The fundamental reason is better patient care and better outcomes, for a common clinical condition that can be frustrating for patients and clinicians alike. Beyond that, participation in MIBAC should help with standardized performance metrics related to low back pain specifically and to population cost of care more broadly that are used by private and public payors in pay-for-performance programs. Based on 25+ years of experience in Michigan with collaborative quality improvement programs, clinicians find them engaging, rewarding, and satisfying as a way to become better at what they do.

What evidence is there that this approach can be successful?

The training programs from Spine Care Partners have been used in a variety of settings, in several different states, and have consistently had high levels of participant satisfaction and strong, tangible evidence of success in defined measures of appropriate care patterns (e.g., use of imaging, rate of surgical referrals). The collaborative QI activities follow the pattern of approximately 20 other BCBSM-supported statewide improvement collaboratives that have consistently demonstrated tangible improvements in processes and outcomes of care, and real savings to employers and citizens of Michigan in general who incur the cost of medical care.

Why would this be good for my/our patients?

More efficient and effective care, and better outcomes (e.g., less pain, quicker return to work and daily activity, better functional status) are the “center of the bulls-eye” goals for MIBAC.

Why would this be good for my organization or practice?

The SCP training modules provide very useful tools and treatment protocols for management of low back pain. Participants receive CE or CME credits for participation, at no cost to the practice or the PO. Improved scores on metrics of patient satisfaction, utilization, cost, and process of care quality mean better performance in PGIP, MIPS, and other payor-based pay-for-performance programs.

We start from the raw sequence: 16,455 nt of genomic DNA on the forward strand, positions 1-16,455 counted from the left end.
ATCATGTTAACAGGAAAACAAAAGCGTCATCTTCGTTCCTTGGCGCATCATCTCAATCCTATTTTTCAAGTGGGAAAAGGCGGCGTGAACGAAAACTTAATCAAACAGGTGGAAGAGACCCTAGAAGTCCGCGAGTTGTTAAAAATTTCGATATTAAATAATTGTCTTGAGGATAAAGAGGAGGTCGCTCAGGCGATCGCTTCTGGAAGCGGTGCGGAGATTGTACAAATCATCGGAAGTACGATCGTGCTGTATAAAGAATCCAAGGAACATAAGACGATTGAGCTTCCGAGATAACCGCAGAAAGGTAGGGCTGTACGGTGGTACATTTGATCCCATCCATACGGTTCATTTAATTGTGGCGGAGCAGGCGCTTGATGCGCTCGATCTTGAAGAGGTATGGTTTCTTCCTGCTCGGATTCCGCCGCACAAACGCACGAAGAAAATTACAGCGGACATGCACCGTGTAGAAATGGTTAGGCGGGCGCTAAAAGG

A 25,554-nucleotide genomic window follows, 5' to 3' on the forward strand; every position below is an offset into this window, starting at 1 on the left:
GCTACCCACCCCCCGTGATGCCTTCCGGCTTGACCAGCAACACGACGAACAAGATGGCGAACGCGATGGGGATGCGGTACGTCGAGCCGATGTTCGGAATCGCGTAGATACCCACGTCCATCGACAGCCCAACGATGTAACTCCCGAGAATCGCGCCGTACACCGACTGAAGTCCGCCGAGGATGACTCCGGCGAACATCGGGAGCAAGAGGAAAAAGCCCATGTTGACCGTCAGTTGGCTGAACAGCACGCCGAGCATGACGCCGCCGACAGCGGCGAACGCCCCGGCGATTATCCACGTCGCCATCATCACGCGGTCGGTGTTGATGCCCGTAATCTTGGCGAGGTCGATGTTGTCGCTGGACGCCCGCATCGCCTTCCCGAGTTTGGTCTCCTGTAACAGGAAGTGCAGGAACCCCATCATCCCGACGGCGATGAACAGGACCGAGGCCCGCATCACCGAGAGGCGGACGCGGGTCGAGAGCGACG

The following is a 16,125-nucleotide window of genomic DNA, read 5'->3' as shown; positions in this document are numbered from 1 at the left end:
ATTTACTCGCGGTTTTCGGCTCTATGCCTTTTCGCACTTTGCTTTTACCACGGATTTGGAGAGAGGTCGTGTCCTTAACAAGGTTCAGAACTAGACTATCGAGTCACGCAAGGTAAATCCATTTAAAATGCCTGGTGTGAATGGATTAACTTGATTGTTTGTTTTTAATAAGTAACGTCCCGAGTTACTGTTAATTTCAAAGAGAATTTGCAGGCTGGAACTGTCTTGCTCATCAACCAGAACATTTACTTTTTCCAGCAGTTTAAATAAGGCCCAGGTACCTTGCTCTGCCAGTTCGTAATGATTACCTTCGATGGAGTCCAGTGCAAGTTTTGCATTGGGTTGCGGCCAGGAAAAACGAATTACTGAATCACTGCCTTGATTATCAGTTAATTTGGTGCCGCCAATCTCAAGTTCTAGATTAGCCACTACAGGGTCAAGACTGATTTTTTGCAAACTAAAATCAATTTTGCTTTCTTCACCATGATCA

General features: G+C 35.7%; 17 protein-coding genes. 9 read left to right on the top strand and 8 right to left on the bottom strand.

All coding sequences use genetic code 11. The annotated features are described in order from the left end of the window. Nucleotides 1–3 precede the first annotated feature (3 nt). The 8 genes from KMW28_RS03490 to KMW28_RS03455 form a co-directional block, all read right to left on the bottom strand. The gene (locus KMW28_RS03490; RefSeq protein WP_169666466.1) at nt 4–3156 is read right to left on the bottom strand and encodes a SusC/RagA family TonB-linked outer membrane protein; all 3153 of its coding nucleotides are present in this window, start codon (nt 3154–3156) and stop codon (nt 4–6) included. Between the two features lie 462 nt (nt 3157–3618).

Discussions are ongoing with BCBSM to link participation and success in MIBAC to enhanced reimbursement through the Value-Based Reimbursement (VBR) aspect of PGIP. Discussions are also ongoing about ways to provide reimbursement for administrative costs at the PO level for organizing and supporting participation in MIBAC.

When is MIBAC getting started?

The formal agreements to establish MIBAC were signed in January of 2021. An introductory webinar describing MIBAC will be offered to POs and independent clinicians in February and March of 2021. Interested organizational and individual participants will be identified immediately afterward, with the first step of participation – on-line training materials provided by Spine Care Partners – beginning as soon as possible after that.

When would my organization or practice have to make a commitment to participation?

An initial expression of interest following the introductory webinar is the first step; a formal agreement to participate should be completed by the end of March of 2021. Coordinating Center staff will work with PO leadership to discuss participation opportunities in greater detail.

When would the training sessions begin?

The training programs already exist, and will presumably be done on an on-line rather than in-person basis as long as COVID remains a problem. Training can begin within 3-4 weeks after a formal agreement to participate. Depending on the specific needs of POs and their affiliated practices, training can be offered in a defined short time frame as a “batch”, or can be spread out to accommodate the schedules of individual practices and clinicians. Later in the year if it is possible to do in-person training sessions, those would be scheduled for relatively large groups at a specific place and time.

When I click on the link in the “Provider Portal” on the main web page, either nothing happens or I get an error message.  What’s going on?

Many health care organizations have special security protections built into either the web browser functions or the e-mail system.  This is to protect confidential patient or organizational information, or to prevent employees from using organizational resources for social media or other personal purposes.  These protections can block access to the Provider Portal in some organizations.  If this happens to you, the first step is to contact your IT staff and ask for an exception to whatever rule or function is blocking access.   If this doesn’t solve the problem, contact the Coordinating Center at 33-874-2722 or at MIBAC@hfhs.org.